The Perpetuation of Asian Stereotypes on Disney Channel- Isha Singh

December 11, 2019 at 1:48 am Leave a comment

Throughout the semester, we have discussed how in many films produced in both early and present day Hollywood, the representation of Asian Americans often aligns itself with perpetuating stereotypes targeted at such minority groups.

Growing up, I watched Disney Channel daily. Little did I realize just how offensive and stereotypical the Asian characters featured in the white dominated series were shown. Looking back on it now, I recognize how this false representation causes the younger generation to often view young Asian people as being different or “nerdy” in the derogatory manner. Disney Channel’s failure to show a young Asian character as being similar to their white counterparts then perpetuates the division between white children and children of color.

Three such examples of this perpetuation of stereotypes can be found in the following series, “Jessie”, “Bunk’d” and “Phineas and Ferb”. In both “Jessie” and “Phineas and Ferb” the South Asian characters have extremely ethnic names that are often mispronounced and made fun of throughout the show as a running joke. Even worse, both characters have Indian accents despite both of them being children growing up in American cities. Even though it doesn’t geographically make sense, to children viewing the shows it makes it seem as if all South Asian children solely talk about mathematics with an Indian accent. The characters had best friends of lizards and calculators rather than actual human beings, which further pushed the stereotypes of South Asian children being nerdy and “loners”.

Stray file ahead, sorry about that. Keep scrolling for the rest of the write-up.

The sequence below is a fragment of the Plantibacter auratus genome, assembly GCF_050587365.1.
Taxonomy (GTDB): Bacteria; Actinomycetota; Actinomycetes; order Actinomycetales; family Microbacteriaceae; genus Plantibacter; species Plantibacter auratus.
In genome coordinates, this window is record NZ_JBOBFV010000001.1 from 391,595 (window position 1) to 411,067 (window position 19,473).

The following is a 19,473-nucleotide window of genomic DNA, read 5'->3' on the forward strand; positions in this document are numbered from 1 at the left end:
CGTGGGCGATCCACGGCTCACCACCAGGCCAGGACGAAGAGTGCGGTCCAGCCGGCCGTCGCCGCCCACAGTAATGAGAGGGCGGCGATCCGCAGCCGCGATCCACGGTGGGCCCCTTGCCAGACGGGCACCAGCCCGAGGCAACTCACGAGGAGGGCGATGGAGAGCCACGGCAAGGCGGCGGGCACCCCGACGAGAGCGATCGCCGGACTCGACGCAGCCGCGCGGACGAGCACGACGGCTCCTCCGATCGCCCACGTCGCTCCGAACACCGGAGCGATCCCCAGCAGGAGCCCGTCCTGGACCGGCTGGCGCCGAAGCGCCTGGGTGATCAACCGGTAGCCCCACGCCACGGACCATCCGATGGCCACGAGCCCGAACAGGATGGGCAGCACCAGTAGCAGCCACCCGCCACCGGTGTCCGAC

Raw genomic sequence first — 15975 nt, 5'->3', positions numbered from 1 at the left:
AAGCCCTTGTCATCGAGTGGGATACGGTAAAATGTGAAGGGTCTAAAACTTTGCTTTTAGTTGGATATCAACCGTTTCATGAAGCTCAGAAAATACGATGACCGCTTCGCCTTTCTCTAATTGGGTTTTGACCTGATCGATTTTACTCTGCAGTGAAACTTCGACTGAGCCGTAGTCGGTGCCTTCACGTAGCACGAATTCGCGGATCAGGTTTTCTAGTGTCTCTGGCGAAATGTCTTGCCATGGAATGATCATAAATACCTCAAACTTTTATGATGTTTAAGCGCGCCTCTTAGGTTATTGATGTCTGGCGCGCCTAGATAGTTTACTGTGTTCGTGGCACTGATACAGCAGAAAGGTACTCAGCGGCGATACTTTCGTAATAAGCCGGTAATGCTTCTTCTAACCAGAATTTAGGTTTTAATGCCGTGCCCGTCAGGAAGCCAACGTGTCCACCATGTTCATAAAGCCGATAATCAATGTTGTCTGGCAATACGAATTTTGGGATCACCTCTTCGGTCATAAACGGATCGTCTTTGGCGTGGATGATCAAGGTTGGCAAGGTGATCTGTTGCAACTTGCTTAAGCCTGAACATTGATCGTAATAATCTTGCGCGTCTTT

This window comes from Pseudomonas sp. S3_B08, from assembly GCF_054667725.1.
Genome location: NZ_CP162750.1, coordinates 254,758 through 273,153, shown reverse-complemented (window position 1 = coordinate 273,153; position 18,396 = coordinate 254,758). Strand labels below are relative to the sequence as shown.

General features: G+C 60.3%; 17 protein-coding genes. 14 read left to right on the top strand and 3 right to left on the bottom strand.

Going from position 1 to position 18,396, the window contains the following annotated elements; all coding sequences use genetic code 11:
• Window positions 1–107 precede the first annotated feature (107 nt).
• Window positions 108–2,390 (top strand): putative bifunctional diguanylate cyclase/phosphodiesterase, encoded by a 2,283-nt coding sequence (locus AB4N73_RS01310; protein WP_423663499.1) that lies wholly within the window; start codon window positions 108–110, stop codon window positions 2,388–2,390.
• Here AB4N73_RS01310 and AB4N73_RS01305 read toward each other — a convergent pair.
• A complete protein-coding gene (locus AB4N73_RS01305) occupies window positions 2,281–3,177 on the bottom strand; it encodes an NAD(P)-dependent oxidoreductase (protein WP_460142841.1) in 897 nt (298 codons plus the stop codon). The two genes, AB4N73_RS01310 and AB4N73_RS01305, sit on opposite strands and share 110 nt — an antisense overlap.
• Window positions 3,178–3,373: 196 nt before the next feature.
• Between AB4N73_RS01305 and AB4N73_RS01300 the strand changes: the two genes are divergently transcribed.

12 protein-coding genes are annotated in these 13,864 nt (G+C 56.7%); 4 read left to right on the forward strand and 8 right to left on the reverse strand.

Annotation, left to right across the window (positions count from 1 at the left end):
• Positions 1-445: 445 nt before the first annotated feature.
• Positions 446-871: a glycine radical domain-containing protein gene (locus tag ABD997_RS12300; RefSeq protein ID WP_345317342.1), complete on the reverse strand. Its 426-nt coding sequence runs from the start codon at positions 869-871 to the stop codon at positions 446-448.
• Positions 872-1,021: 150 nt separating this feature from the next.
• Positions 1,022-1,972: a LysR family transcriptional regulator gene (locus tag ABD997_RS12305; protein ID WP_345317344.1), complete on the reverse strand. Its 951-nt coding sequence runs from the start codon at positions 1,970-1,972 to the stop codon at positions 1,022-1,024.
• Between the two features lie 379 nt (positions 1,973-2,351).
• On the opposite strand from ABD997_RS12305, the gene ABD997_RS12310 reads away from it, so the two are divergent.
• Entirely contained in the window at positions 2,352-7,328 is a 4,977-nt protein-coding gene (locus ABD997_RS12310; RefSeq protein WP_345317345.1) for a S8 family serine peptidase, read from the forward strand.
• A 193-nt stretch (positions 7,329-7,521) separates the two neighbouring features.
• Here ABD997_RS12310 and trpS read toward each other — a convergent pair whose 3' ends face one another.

Lastly, in “Bunk’d”, the character Tiffany who is a young East Asian woman attending summer camp is often found discussing her studies and how she cannot afford to have any fun because it would distract from her getting into Harvard. More so, when talking about her parents, she often says how her mother would get angry if she were to do something other than homework or cleaning which then also reinforces the tiger mom stereotype of Asian immigrant parents.

These perpetuations are problematic because they offer a false presentation of Asian American children and families that show them as traditional in a negative way, and holding limiting beliefs.

 

 

Entry filed under: Uncategorized.

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